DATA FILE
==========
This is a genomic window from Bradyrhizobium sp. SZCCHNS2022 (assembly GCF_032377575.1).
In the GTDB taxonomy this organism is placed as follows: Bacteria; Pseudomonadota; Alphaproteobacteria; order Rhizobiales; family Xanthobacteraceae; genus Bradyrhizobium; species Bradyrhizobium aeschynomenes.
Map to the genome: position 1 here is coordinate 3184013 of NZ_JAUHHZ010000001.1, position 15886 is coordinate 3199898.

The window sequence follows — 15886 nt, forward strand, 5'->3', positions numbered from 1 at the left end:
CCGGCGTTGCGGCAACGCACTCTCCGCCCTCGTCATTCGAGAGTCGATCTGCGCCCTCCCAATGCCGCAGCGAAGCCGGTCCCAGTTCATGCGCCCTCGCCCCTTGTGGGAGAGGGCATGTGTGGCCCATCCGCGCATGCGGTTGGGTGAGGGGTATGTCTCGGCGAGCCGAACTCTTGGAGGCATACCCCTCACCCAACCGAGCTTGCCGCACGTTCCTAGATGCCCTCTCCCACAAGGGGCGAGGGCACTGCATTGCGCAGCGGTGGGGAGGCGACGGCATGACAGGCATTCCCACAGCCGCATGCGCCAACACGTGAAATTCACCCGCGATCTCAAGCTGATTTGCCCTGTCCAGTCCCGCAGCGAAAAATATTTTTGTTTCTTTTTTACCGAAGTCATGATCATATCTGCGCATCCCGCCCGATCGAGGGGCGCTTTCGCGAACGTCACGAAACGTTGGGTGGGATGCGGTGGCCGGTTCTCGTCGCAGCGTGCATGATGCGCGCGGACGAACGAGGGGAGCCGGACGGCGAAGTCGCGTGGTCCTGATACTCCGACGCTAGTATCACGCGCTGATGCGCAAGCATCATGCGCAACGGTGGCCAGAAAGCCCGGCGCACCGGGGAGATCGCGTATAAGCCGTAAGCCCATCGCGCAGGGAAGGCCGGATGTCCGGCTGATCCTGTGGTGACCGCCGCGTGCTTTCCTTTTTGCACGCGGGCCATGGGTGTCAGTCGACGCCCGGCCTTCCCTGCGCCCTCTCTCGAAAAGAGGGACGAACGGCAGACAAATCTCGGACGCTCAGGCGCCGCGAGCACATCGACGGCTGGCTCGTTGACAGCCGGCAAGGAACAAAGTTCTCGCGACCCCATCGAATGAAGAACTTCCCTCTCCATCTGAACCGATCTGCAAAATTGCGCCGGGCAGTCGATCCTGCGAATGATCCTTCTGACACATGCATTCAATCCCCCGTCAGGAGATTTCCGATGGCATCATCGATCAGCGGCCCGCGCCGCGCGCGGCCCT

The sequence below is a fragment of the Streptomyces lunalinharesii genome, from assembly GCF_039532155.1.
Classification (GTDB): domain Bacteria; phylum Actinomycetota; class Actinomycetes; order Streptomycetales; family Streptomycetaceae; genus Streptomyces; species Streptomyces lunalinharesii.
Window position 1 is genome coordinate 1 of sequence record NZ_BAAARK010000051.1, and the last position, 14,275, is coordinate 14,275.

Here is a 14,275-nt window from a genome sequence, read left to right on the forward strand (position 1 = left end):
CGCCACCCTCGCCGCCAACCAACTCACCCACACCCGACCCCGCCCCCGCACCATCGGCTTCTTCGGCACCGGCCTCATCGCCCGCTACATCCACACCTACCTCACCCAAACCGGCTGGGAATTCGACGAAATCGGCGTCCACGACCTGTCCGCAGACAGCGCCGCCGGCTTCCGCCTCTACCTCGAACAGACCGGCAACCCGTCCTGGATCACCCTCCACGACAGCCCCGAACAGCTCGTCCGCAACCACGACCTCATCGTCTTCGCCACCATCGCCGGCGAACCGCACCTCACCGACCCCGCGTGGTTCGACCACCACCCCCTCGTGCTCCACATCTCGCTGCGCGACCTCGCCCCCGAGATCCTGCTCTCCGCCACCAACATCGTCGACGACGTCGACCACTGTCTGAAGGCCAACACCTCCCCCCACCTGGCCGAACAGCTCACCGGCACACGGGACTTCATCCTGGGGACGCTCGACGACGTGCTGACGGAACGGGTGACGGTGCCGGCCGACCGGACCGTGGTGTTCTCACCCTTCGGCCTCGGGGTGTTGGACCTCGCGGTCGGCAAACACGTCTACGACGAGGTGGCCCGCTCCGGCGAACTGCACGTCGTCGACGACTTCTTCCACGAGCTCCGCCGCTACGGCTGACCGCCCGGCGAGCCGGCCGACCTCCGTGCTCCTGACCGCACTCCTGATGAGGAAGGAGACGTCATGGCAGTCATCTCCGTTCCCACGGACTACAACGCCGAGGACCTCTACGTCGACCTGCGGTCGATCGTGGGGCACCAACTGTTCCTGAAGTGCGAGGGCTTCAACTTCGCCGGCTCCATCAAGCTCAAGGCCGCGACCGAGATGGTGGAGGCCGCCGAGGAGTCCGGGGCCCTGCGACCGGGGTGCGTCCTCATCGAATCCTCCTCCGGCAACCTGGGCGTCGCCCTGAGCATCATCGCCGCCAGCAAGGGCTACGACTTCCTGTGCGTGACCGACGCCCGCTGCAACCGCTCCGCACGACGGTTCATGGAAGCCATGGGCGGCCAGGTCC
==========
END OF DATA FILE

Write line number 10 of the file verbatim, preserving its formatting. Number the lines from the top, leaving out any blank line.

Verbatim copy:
CGCCACCCTCGCCGCCAACCAACTCACCCACACCCGACCCCGCCCCCGCACCATCGGCTTCTTCGGCACCGGCCTCATCGCCCGCTACATCCACACCTACCTCACCCAAACCGGCTGGGAATTCGACGAAATCGGCGTCCACGACCTGTCCGCAGACAGCGCCGCCGGCTTCCGCCTCTACCTCGAACAGACCGGCAACCCGTCCTGGATCACCCTCCACGACAGCCCCGAACAGCTCGTCCGCAACCACGACCTCATCGTCTTCGCCACCATCGCCGGCGAACCGCACCTCACCGACCCCGCGTGGTTCGACCACCACCCCCTCGTGCTCCACATCTCGCTGCGCGACCTCGCCCCCGAGATCCTGCTCTCCGCCACCAACATCGTCGACGACGTCGACCACTGTCTGAAGGCCAACACCTCCCCCCACCTGGCCGAACAGCTCACCGGCACACGGGACTTCATCCTGGGGACGCTCGACGACGTGCTGACGGAACGGGTGACGGTGCCGGCCGACCGGACCGTGGTGTTCTCACCCTTCGGCCTCGGGGTGTTGGACCTCGCGGTCGGCAAACACGTCTACGACGAGGTGGCCCGCTCCGGCGAACTGCACGTCGTCGACGACTTCTTCCACGAGCTCCGCCGCTACGGCTGACCGCCCGGCGAGCCGGCCGACCTCCGTGCTCCTGACCGCACTCCTGATGAGGAAGGAGACGTCATGGCAGTCATCTCCGTTCCCACGGACTACAACGCCGAGGACCTCTACGTCGACCTGCGGTCGATCGTGGGGCACCAACTGTTCCTGAAGTGCGAGGGCTTCAACTTCGCCGGCTCCATCAAGCTCAAGGCCGCGACCGAGATGGTGGAGGCCGCCGAGGAGTCCGGGGCCCTGCGACCGGGGTGCGTCCTCATCGAATCCTCCTCCGGCAACCTGGGCGTCGCCCTGAGCATCATCGCCGCCAGCAAGGGCTACGACTTCCTGTGCGTGACCGACGCCCGCTGCAACCGCTCCGCACGACGGTTCATGGAAGCCATGGGCGGCCAGGTCC